A judge in Galveston, TX, has declared a mistrial in the animal-cruelty case of a bird lover who shot a cat. Prosecutors said they will not retry the case against James M. Stevenson.
The Galveston County Daily News received unconfirmed reports that the jury was deadlocked at eight for guilty and four for not guilty.
Under Texas law at the time of the incident, the case hinged on whether the cat was feral or belonged to someone. The cat lived under a toll bridge, and a toll-bridge operator said he had adopted the cat and gave it food and toys. Texas law recently was changed to forbid the killing of cats, regardless of ownership.
Stevenson, head of the Galveston Ornithological Society, was concerned that feral cats were preying on endangered shorebirds. Stevenson said he hopes attention from the case will help officials adopt public policies that work for birds and cats.
It's interesting that this case occurred in a Southern state, where citizens tend to cringe at the thought of government regulation.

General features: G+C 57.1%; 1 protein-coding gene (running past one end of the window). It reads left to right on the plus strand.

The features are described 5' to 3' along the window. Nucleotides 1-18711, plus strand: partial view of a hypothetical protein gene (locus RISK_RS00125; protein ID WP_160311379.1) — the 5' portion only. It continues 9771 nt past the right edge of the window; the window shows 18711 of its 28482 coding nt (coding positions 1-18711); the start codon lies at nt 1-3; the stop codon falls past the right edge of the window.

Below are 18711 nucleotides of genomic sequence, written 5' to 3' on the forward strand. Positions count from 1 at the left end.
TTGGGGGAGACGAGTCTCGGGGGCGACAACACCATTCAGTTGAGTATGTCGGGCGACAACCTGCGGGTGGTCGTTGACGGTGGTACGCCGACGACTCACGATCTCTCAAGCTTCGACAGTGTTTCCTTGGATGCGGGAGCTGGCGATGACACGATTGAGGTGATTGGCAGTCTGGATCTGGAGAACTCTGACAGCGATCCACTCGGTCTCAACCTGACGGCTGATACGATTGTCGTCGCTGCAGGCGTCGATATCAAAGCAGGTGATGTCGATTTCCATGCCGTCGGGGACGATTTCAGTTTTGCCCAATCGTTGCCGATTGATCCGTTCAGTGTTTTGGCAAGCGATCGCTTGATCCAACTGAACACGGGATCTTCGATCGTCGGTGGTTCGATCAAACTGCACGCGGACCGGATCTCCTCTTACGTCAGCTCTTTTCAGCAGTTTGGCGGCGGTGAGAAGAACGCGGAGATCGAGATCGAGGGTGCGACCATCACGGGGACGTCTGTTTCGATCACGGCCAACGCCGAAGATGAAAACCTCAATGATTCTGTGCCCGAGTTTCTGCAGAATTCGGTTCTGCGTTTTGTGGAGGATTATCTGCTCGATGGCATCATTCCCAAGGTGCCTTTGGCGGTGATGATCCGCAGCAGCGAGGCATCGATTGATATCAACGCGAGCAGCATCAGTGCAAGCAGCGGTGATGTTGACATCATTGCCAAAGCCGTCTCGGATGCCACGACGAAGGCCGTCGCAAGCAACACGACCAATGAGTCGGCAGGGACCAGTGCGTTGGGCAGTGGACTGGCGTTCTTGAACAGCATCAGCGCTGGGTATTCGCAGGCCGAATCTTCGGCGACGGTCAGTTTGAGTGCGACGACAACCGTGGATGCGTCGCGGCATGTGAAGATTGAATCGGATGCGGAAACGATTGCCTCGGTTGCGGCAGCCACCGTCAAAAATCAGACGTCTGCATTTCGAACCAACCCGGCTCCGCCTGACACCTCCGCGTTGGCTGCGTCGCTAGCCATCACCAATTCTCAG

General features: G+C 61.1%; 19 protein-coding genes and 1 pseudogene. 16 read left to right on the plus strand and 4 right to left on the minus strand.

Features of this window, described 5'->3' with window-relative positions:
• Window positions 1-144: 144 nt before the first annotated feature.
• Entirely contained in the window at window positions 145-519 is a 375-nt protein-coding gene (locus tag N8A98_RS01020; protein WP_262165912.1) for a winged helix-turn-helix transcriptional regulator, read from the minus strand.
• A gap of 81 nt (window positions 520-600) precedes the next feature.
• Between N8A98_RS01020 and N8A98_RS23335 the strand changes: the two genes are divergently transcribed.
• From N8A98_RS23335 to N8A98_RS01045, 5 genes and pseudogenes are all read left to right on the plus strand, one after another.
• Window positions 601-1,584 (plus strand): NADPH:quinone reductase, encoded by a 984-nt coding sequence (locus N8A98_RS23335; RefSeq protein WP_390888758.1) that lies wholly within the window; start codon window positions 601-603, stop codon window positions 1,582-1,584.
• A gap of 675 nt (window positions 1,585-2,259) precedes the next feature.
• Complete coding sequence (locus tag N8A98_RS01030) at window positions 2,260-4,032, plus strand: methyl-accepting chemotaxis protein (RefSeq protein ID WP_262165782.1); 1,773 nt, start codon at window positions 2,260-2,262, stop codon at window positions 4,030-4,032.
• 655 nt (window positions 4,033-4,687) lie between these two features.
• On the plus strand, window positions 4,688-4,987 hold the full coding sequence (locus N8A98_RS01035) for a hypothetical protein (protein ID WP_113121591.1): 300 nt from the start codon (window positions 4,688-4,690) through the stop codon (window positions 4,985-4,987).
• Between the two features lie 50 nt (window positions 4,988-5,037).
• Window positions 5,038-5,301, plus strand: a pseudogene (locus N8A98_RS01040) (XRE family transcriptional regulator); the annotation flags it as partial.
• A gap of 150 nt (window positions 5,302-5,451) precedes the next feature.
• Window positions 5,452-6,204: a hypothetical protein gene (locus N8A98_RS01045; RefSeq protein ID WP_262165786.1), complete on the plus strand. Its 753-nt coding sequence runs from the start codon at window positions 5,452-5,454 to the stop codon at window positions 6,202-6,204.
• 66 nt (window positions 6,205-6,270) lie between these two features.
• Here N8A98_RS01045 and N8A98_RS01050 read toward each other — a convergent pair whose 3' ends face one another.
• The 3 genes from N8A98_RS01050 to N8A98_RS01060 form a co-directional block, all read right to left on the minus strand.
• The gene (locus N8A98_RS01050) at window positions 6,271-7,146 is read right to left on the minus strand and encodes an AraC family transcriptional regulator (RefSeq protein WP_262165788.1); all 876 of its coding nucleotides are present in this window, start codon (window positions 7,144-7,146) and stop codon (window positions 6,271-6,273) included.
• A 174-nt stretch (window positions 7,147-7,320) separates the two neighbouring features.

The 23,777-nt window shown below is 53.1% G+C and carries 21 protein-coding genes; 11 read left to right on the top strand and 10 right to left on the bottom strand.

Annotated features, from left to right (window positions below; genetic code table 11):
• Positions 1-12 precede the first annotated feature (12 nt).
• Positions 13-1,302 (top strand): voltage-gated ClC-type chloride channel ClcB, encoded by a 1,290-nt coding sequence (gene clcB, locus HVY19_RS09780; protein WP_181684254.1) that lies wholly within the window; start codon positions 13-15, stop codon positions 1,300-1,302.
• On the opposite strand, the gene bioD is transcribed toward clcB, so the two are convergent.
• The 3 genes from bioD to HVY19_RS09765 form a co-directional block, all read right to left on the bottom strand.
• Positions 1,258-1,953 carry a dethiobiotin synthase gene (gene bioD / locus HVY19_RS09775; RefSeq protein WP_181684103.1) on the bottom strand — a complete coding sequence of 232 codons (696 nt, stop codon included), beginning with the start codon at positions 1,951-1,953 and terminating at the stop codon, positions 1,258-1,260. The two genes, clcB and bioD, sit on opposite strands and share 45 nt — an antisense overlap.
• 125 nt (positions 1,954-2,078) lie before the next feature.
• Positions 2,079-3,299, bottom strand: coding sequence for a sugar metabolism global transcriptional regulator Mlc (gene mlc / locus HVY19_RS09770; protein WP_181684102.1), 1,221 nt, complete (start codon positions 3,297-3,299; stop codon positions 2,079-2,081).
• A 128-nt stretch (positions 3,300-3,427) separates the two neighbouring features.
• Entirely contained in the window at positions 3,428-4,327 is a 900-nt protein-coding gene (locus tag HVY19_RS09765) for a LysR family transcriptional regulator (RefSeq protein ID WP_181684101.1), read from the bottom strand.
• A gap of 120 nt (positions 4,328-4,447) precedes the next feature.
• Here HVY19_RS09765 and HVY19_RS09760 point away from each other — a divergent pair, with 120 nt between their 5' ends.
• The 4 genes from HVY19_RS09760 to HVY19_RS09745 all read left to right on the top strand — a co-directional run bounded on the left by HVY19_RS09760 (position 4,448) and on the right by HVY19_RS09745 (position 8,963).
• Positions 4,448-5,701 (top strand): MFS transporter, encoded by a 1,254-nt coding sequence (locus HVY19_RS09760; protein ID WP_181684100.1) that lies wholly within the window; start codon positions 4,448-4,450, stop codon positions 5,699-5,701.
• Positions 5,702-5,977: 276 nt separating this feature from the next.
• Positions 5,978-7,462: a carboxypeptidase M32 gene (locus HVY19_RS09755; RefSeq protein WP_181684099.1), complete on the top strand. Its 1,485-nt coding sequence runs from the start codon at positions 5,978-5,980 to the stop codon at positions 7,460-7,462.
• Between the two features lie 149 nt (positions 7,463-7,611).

A recent story in the Birmingham area gets to the heart of the problem. The Shelby County Humane Society has a program where volunteers take unclaimed dogs and cats to New England for adoption. According to the story, animal shelters in Southern states tend to have way more dogs and cats than they can find homes for. States in New England have actually developed a shortage of dogs and cats, due to strict spay-and-neuter laws.
I applaud the folks at the Shelby County Humane Society for taking a common-sense approach to the problem. One wonders if the New England laws are a bit too strict if they have created a shortage. Let's hope animal lovers and public officials can come together to find a middle ground that will make situations like the one Galveston less likely to occur.